Ronnie Malley has provided quality information on this piece in his songbook: “The Essentials: Music Selections for Cultural Learning“. Paraphrased, he writes:
The best known version of Bint El Shalabiya is sung by Lebanese icon Fairouz (1935 – present). The song is a well known fold melody from the Greater Syrian region before the area had split into many countries.
The word shalabiya (f) or shalabi (m) is often used in the Levantine Arabic dialect to denote something or someone of refinement, quality, or beauty. The word shalabia in the song is also meant to represent an old city in Andalusia.
Fairouz is an internationally recognized artist and household name in the Middle East and North Africa. Many of her songs represent a vast spectrum of Middle Eastern culture and heritage. Fairouz’s style spans multiple genres including popular, folk, classical, and political music, as well as religious hymns. Bint El Shalabiya is considered one of her most popular songs.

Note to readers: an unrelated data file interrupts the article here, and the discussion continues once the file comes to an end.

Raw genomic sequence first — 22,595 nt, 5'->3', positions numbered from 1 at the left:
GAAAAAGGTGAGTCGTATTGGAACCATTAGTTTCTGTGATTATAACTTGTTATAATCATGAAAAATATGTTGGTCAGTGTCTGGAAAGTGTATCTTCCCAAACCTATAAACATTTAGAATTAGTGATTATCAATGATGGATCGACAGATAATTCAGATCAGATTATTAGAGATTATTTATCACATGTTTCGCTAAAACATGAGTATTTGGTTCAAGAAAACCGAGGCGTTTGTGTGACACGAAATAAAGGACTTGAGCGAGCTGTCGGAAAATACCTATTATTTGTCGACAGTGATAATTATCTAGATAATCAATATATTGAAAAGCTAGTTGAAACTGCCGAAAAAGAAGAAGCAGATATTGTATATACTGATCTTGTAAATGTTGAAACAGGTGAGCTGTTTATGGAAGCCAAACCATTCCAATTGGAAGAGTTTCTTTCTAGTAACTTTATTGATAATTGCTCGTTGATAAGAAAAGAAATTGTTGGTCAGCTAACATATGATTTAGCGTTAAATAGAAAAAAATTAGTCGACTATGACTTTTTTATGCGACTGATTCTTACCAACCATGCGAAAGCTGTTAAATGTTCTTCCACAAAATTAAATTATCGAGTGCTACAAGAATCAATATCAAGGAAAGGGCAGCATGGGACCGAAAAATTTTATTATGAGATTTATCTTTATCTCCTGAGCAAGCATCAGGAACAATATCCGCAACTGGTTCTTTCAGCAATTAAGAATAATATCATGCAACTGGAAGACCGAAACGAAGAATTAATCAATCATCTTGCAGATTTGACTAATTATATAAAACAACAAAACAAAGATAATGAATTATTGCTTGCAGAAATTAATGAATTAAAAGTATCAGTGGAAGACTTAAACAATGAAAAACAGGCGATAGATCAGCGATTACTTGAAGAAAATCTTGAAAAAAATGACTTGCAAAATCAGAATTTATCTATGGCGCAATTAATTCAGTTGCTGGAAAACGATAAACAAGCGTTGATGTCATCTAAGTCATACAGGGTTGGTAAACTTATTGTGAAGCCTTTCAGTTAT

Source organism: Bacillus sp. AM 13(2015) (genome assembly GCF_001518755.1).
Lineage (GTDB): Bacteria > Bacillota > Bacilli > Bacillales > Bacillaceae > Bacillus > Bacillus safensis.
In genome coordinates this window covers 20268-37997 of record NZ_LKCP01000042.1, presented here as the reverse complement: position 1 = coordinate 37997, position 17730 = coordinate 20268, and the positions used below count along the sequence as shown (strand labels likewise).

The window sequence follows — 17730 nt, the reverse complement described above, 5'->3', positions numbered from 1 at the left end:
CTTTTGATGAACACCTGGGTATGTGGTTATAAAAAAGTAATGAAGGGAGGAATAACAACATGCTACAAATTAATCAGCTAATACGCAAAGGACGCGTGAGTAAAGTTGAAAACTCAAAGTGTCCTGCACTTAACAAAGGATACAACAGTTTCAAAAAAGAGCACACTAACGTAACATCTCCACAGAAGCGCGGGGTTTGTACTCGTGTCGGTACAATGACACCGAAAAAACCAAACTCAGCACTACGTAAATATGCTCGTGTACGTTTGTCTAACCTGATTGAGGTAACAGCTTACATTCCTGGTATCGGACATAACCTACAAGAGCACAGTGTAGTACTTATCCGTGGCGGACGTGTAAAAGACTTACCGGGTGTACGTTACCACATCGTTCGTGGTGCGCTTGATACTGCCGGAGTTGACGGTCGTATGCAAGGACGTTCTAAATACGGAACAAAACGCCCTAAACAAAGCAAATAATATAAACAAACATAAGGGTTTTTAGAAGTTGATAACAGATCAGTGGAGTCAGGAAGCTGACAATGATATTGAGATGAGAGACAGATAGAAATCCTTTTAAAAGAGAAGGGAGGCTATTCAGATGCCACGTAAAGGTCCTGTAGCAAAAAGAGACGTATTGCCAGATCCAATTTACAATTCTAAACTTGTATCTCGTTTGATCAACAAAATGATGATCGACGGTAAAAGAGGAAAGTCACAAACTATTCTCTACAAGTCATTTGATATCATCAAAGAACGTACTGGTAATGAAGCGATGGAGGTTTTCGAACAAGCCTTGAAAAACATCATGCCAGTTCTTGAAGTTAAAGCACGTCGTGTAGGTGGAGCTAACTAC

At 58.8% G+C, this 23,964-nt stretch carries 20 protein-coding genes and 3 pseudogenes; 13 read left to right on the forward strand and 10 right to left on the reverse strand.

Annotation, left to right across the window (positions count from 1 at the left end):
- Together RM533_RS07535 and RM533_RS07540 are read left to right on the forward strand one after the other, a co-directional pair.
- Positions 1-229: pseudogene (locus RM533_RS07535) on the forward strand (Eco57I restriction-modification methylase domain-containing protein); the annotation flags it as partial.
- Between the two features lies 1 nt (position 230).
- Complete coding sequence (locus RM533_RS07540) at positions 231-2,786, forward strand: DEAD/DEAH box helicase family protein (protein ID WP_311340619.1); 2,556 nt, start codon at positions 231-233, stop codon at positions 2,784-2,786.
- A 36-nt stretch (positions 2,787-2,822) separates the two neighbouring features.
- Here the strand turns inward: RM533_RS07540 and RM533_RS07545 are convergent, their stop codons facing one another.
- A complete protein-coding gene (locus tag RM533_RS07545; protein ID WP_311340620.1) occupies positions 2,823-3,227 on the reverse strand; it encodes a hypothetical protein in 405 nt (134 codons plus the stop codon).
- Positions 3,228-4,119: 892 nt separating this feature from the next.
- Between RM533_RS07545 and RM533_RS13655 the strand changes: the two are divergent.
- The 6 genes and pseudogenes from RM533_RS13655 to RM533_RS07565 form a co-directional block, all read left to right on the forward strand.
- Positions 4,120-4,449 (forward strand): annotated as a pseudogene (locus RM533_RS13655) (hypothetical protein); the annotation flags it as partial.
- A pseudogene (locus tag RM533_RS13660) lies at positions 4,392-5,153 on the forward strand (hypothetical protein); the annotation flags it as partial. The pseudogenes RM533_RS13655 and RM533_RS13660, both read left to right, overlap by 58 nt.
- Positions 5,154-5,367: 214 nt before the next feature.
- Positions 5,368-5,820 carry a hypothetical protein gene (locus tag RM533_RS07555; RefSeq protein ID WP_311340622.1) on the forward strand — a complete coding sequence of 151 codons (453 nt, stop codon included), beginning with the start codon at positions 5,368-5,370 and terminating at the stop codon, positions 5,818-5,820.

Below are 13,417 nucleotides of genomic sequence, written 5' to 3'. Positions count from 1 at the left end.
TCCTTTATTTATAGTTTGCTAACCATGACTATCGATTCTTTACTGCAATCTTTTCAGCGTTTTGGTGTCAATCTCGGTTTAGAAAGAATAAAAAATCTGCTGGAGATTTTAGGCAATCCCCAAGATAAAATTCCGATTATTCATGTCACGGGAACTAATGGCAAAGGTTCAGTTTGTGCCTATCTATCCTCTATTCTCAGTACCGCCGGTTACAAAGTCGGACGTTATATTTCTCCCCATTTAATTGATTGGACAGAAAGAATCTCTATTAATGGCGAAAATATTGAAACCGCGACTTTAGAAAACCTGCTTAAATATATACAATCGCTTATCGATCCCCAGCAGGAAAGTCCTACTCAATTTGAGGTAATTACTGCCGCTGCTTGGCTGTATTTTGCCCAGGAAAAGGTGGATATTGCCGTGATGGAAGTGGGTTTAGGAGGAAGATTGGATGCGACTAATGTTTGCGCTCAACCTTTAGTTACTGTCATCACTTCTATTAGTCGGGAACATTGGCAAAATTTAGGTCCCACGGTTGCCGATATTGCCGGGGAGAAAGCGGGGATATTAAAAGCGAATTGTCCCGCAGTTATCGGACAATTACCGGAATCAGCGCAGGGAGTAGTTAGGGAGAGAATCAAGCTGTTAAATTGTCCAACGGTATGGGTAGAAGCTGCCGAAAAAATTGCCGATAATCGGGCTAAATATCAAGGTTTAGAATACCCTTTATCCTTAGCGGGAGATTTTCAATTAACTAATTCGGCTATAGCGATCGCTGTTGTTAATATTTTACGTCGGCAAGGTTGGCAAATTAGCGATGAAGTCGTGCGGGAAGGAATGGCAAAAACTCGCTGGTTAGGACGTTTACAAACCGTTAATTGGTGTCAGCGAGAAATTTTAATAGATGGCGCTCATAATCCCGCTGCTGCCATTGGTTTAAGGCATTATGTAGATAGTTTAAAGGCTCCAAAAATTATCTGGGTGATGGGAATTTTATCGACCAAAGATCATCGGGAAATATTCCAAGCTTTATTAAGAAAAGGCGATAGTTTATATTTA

The composition uses maqam (Middle Eastern music theory) with the melody using a maqam Nahawand mode, the harmonic minor scale in Western music theory. The instruments respond to the vocal melody (called lazma), a common practice in this music.
Traditional instruments include the: oud, qanoun (plucked zither), violin, and Mid Eastern percussion (darbuka, riq, and tar). Fairouz’s version includes Western instruments: guitar, drums, piano, and accordion as well as non-traditional rhythms.
Backing track created with iReal Pro for iPad.
Arrangement created with Sibelius notation software.
The same arrangement using Sibelius software, but if you have the Scorch plugin, you can also see the score as you listen.